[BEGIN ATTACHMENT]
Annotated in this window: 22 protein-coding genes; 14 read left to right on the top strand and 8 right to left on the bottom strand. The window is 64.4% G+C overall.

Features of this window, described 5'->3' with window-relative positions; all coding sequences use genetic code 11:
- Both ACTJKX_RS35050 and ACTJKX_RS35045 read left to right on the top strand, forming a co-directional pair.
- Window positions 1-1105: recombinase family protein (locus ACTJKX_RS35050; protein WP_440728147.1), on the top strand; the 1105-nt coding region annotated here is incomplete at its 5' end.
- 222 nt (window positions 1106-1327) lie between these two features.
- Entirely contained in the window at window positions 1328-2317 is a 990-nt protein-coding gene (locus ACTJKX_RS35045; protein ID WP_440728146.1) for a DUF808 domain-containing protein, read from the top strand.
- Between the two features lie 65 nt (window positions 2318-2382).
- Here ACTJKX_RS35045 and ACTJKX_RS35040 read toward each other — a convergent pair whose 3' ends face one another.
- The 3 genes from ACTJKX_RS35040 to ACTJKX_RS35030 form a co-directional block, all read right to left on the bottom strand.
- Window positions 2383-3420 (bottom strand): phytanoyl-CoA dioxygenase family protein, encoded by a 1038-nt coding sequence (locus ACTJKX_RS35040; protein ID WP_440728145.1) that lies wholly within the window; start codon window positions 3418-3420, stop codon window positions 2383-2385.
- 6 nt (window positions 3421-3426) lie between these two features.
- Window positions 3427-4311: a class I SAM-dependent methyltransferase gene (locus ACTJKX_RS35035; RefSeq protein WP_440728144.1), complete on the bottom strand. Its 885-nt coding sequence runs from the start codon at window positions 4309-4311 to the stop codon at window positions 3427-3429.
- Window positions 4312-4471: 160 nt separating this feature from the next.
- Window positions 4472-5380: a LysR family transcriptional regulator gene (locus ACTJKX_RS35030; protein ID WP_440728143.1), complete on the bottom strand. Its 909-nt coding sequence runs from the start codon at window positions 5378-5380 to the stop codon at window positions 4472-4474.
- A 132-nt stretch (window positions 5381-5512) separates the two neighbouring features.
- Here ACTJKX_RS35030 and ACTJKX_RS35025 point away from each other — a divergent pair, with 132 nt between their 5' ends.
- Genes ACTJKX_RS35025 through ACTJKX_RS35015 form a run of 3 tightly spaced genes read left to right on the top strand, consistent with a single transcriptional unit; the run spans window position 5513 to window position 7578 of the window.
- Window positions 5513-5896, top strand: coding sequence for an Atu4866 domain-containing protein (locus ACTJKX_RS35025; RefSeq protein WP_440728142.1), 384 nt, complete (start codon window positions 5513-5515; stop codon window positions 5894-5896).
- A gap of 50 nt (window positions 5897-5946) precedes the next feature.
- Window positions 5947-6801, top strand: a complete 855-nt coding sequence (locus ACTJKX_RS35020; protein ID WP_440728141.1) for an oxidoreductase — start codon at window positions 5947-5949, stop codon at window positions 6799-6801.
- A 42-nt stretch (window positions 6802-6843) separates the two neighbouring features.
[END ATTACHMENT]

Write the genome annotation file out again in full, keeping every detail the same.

Annotated in this window: 22 protein-coding genes; 14 read left to right on the top strand and 8 right to left on the bottom strand. The window is 64.4% G+C overall.

Features of this window, described 5'->3' with window-relative positions; all coding sequences use genetic code 11:
- Both ACTJKX_RS35050 and ACTJKX_RS35045 read left to right on the top strand, forming a co-directional pair.
- Window positions 1-1105: recombinase family protein (locus ACTJKX_RS35050; protein WP_440728147.1), on the top strand; the 1105-nt coding region annotated here is incomplete at its 5' end.
- 222 nt (window positions 1106-1327) lie between these two features.
- Entirely contained in the window at window positions 1328-2317 is a 990-nt protein-coding gene (locus ACTJKX_RS35045; protein ID WP_440728146.1) for a DUF808 domain-containing protein, read from the top strand.
- Between the two features lie 65 nt (window positions 2318-2382).
- Here ACTJKX_RS35045 and ACTJKX_RS35040 read toward each other — a convergent pair whose 3' ends face one another.
- The 3 genes from ACTJKX_RS35040 to ACTJKX_RS35030 form a co-directional block, all read right to left on the bottom strand.
- Window positions 2383-3420 (bottom strand): phytanoyl-CoA dioxygenase family protein, encoded by a 1038-nt coding sequence (locus ACTJKX_RS35040; protein ID WP_440728145.1) that lies wholly within the window; start codon window positions 3418-3420, stop codon window positions 2383-2385.
- 6 nt (window positions 3421-3426) lie between these two features.
- Window positions 3427-4311: a class I SAM-dependent methyltransferase gene (locus ACTJKX_RS35035; RefSeq protein WP_440728144.1), complete on the bottom strand. Its 885-nt coding sequence runs from the start codon at window positions 4309-4311 to the stop codon at window positions 3427-3429.
- Window positions 4312-4471: 160 nt separating this feature from the next.
- Window positions 4472-5380: a LysR family transcriptional regulator gene (locus ACTJKX_RS35030; protein ID WP_440728143.1), complete on the bottom strand. Its 909-nt coding sequence runs from the start codon at window positions 5378-5380 to the stop codon at window positions 4472-4474.
- A 132-nt stretch (window positions 5381-5512) separates the two neighbouring features.
- Here ACTJKX_RS35030 and ACTJKX_RS35025 point away from each other — a divergent pair, with 132 nt between their 5' ends.
- Genes ACTJKX_RS35025 through ACTJKX_RS35015 form a run of 3 tightly spaced genes read left to right on the top strand, consistent with a single transcriptional unit; the run spans window position 5513 to window position 7578 of the window.
- Window positions 5513-5896, top strand: coding sequence for an Atu4866 domain-containing protein (locus ACTJKX_RS35025; RefSeq protein WP_440728142.1), 384 nt, complete (start codon window positions 5513-5515; stop codon window positions 5894-5896).
- A gap of 50 nt (window positions 5897-5946) precedes the next feature.
- Window positions 5947-6801, top strand: a complete 855-nt coding sequence (locus ACTJKX_RS35020; protein ID WP_440728141.1) for an oxidoreductase — start codon at window positions 5947-5949, stop codon at window positions 6799-6801.
- A 42-nt stretch (window positions 6802-6843) separates the two neighbouring features.